- Title: USA: LATEST ON IRAQI LETTER AGREEING TO DESTROY AL-SAMOUD 2 MISSILES, LATEST.
- Date: 1st March 2003
- Summary: (W8)NEW YORK CITY, NEW YORK, UNITED STATES (FEBRUARY 28, 2003) (REUTERS) CU: IRAQI TRANSLATION OF LETTER SENT TO BLIX AGREEING IN PRINCIPLE TO DESTRUCTION OF AL-SAMOUD 2 MISSILES (3 SHOTS)
- Embargoed: 16th March 2003 12:00
- Location: UNITED NATIONS / NEW YORK CITY, NEW YORK, UNITED STATES
- Country: USA
- Topics: Politics
- Reuters ID: LVAEURCC6LLB8SX0XF2CG99NCEMJ
- Story Text: Chief U.N. weapons inspector Hans Blix is welcoming a letter sent to him by Iraq agreeing "in principle" to destroy its al-Samoud 2 missiles, saying it constitutes "active co-operation." But Blix' written report, just delivered to Security Council, states that "the results of disarmament so far have been very limited."
According to an unofficial translation by the Iraqi Mission to the U.N, the letter sent to chief weapons inspector Hans Blix states that Baghdad accepts "in principle your request, despite our belief that the decision to destroy was unjustified."
Blix ordered the Iraqi regime to begin destroying all its al-Samoud 2 missiles and related components by March 1.
U.N experts ruled that the missile exceeds limits set by the U.N after the end of the Gulf War.
Blix told reporters "We confirm that we received a letter yesterday from Dr. al-Saadi, which informed us that Iraq had in principle accepted our request for the destruction of the missiles to commence on the first of March. That is to say tomorrow. My deputy executive chairman, Mr. Perricos is in Baghdad at the present time and he will discuss with them the programme for destruction."
Blix added that if the destruction of the missiles goes ahead, it would be "a significant piece of real disarmament".
However, in his written report on Iraqi co-operation just handed to the Security Council, Blix stated that disarmament is still a long way off. In a copy of the report obtained by Reuters, Blix wrote, "during the period of time covered by the present report Iraq could have made greater efforts to find any remaining proscribed items of provide credible evidence showing the absence of such items. The results in terms of disarmament have been very limited so far."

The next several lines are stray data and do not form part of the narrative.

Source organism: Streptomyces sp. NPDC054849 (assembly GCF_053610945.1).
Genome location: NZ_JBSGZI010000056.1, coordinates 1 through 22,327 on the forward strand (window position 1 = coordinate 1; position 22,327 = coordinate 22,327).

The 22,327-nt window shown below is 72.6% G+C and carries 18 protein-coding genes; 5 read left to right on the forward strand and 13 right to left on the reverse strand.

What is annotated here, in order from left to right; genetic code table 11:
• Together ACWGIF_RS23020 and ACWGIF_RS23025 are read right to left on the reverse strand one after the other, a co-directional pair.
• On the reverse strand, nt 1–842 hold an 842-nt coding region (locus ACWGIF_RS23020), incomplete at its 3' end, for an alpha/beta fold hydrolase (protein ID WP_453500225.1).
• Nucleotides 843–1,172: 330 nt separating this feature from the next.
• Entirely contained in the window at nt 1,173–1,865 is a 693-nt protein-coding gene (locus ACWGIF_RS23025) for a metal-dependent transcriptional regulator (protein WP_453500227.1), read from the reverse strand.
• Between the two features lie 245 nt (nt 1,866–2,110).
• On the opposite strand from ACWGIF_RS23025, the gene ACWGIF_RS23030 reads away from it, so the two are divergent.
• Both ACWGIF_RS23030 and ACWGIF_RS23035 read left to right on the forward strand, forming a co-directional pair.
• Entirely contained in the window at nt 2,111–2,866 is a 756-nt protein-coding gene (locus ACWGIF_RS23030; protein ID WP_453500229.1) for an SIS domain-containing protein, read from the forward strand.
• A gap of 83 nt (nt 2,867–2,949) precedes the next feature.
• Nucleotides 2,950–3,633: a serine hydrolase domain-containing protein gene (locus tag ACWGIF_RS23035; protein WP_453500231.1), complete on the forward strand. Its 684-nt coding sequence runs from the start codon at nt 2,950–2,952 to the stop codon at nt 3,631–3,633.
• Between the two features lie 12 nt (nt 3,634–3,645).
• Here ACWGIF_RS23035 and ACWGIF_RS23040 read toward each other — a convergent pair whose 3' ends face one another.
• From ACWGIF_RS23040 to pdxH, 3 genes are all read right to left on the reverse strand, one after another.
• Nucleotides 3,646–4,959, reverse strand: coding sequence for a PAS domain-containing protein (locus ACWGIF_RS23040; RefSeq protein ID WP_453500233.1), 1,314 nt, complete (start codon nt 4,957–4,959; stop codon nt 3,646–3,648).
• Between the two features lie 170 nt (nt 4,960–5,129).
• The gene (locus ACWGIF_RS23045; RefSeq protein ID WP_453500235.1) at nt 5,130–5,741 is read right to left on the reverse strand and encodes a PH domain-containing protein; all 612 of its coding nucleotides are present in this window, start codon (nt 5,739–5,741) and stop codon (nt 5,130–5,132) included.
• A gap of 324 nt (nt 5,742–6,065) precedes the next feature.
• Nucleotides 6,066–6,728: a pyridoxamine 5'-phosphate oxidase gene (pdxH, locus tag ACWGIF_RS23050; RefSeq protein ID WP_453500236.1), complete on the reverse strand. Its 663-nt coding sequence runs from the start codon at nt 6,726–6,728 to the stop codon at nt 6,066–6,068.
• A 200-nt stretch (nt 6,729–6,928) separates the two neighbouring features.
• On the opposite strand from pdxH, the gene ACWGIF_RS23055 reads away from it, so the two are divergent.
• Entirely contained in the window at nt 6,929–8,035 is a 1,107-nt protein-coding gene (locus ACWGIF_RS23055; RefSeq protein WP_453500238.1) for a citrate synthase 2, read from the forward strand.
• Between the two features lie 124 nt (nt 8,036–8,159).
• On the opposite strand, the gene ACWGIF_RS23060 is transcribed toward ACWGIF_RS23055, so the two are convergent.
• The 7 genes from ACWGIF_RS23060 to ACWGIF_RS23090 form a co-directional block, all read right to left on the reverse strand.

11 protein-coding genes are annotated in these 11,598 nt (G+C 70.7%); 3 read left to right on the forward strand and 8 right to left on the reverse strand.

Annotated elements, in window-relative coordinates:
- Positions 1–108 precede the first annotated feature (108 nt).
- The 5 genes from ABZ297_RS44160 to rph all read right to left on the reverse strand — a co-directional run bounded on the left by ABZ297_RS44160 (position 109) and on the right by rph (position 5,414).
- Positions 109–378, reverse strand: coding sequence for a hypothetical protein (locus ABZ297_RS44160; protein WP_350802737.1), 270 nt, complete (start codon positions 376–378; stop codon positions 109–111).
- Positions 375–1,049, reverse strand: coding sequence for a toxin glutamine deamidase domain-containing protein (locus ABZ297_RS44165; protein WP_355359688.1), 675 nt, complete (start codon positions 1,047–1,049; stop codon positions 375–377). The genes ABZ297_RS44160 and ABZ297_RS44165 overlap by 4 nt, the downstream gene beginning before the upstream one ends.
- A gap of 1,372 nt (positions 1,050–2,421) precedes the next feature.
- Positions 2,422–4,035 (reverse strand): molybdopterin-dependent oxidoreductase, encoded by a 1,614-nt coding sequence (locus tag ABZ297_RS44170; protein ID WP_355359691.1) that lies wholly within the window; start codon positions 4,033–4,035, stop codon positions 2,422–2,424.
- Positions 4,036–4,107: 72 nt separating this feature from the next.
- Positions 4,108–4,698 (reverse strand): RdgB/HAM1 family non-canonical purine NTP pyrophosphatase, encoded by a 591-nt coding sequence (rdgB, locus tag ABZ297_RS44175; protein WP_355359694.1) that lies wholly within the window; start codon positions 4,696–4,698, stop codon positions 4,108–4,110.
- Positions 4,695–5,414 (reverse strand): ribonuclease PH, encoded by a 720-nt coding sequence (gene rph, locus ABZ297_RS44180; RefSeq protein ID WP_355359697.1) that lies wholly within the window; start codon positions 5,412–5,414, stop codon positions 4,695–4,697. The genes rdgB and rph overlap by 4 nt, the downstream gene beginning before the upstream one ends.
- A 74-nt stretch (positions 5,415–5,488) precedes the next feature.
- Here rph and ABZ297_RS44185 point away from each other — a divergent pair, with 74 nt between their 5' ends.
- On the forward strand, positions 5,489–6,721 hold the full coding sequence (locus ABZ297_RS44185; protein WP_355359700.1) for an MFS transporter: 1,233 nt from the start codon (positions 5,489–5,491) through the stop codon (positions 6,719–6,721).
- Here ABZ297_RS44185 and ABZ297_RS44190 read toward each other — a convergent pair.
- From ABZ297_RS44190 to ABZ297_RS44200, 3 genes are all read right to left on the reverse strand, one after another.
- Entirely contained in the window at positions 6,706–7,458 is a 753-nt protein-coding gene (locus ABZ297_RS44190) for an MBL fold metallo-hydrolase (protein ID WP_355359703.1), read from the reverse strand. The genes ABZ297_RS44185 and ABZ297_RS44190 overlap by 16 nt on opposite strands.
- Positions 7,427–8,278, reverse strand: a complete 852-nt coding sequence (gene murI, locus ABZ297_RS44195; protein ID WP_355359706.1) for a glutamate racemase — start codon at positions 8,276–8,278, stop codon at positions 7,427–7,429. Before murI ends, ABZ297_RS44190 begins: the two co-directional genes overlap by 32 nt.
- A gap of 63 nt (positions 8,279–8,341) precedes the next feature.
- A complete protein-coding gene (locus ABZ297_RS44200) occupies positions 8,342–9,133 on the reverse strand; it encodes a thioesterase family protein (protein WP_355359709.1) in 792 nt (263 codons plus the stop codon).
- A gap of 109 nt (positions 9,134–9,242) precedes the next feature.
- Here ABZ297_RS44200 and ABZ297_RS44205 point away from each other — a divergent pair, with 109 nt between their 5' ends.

Iraq's Ambassador to the U.N, Mohammed Aldouri responded the this criticism by saying, "You know, 'limited' or not, we are doing our utmost. This is what we have. We cannot give Mr. Blix more than what we have. You cannot give somebody something which you are not in position of that things. So what we are doing is to cooperate fully, pro-active cooperation, and we are still continue this cooperation for the future. This is a question of principle. I told you that we would avert war but by all means."
Aldouri was meeting with an interfaith group of religious leaders at the Iraqi Mission to the U.N. The Christian and Muslim clerics were visiting Aldouri to press for peace.
Hans Blix is due to brief the Securtiy Council in person late next week, most likely on March 7. He will explain his report and answer questions from the polarised 15-member Council.
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